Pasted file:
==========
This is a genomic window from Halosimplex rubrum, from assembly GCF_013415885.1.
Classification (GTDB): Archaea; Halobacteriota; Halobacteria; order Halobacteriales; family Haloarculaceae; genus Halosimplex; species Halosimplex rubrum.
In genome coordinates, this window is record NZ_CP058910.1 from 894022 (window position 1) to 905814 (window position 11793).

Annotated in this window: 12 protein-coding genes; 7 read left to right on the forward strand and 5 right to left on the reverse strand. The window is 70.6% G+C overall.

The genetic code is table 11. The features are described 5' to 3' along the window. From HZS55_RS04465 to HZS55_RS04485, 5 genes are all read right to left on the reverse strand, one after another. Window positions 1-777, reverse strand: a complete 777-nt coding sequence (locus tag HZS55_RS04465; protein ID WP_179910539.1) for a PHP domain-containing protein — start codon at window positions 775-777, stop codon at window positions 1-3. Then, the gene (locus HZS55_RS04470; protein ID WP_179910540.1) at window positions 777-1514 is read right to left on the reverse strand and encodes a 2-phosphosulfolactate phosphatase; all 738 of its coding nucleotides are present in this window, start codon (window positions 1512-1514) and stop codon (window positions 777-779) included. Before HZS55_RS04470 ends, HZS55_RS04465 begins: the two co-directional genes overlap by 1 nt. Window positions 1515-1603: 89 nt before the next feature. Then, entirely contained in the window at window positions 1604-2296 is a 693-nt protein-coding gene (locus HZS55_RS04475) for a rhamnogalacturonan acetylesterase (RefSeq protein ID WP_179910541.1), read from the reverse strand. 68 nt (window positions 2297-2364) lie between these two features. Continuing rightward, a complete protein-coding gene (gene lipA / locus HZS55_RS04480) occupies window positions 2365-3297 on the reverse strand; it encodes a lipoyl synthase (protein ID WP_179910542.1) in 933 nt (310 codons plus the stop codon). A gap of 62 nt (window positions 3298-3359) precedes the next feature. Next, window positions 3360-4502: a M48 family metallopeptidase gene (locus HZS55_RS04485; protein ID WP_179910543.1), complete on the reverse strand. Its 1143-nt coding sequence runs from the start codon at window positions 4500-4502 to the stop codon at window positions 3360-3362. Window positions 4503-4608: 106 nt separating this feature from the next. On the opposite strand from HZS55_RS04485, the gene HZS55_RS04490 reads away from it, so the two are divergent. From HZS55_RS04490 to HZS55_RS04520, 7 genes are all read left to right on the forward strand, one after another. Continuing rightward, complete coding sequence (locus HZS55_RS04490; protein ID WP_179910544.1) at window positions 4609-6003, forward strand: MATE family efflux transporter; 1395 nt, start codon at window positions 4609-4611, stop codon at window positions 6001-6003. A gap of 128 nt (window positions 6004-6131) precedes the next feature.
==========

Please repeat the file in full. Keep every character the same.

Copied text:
This is a genomic window from Halosimplex rubrum, from assembly GCF_013415885.1.
Classification (GTDB): Archaea; Halobacteriota; Halobacteria; order Halobacteriales; family Haloarculaceae; genus Halosimplex; species Halosimplex rubrum.
In genome coordinates, this window is record NZ_CP058910.1 from 894022 (window position 1) to 905814 (window position 11793).

Annotated in this window: 12 protein-coding genes; 7 read left to right on the forward strand and 5 right to left on the reverse strand. The window is 70.6% G+C overall.

The genetic code is table 11. The features are described 5' to 3' along the window. From HZS55_RS04465 to HZS55_RS04485, 5 genes are all read right to left on the reverse strand, one after another. Window positions 1-777, reverse strand: a complete 777-nt coding sequence (locus tag HZS55_RS04465; protein ID WP_179910539.1) for a PHP domain-containing protein — start codon at window positions 775-777, stop codon at window positions 1-3. Then, the gene (locus HZS55_RS04470; protein ID WP_179910540.1) at window positions 777-1514 is read right to left on the reverse strand and encodes a 2-phosphosulfolactate phosphatase; all 738 of its coding nucleotides are present in this window, start codon (window positions 1512-1514) and stop codon (window positions 777-779) included. Before HZS55_RS04470 ends, HZS55_RS04465 begins: the two co-directional genes overlap by 1 nt. Window positions 1515-1603: 89 nt before the next feature. Then, entirely contained in the window at window positions 1604-2296 is a 693-nt protein-coding gene (locus HZS55_RS04475) for a rhamnogalacturonan acetylesterase (RefSeq protein ID WP_179910541.1), read from the reverse strand. 68 nt (window positions 2297-2364) lie between these two features. Continuing rightward, a complete protein-coding gene (gene lipA / locus HZS55_RS04480) occupies window positions 2365-3297 on the reverse strand; it encodes a lipoyl synthase (protein ID WP_179910542.1) in 933 nt (310 codons plus the stop codon). A gap of 62 nt (window positions 3298-3359) precedes the next feature. Next, window positions 3360-4502: a M48 family metallopeptidase gene (locus HZS55_RS04485; protein ID WP_179910543.1), complete on the reverse strand. Its 1143-nt coding sequence runs from the start codon at window positions 4500-4502 to the stop codon at window positions 3360-3362. Window positions 4503-4608: 106 nt separating this feature from the next. On the opposite strand from HZS55_RS04485, the gene HZS55_RS04490 reads away from it, so the two are divergent. From HZS55_RS04490 to HZS55_RS04520, 7 genes are all read left to right on the forward strand, one after another. Continuing rightward, complete coding sequence (locus HZS55_RS04490; protein ID WP_179910544.1) at window positions 4609-6003, forward strand: MATE family efflux transporter; 1395 nt, start codon at window positions 4609-4611, stop codon at window positions 6001-6003. A gap of 128 nt (window positions 6004-6131) precedes the next feature.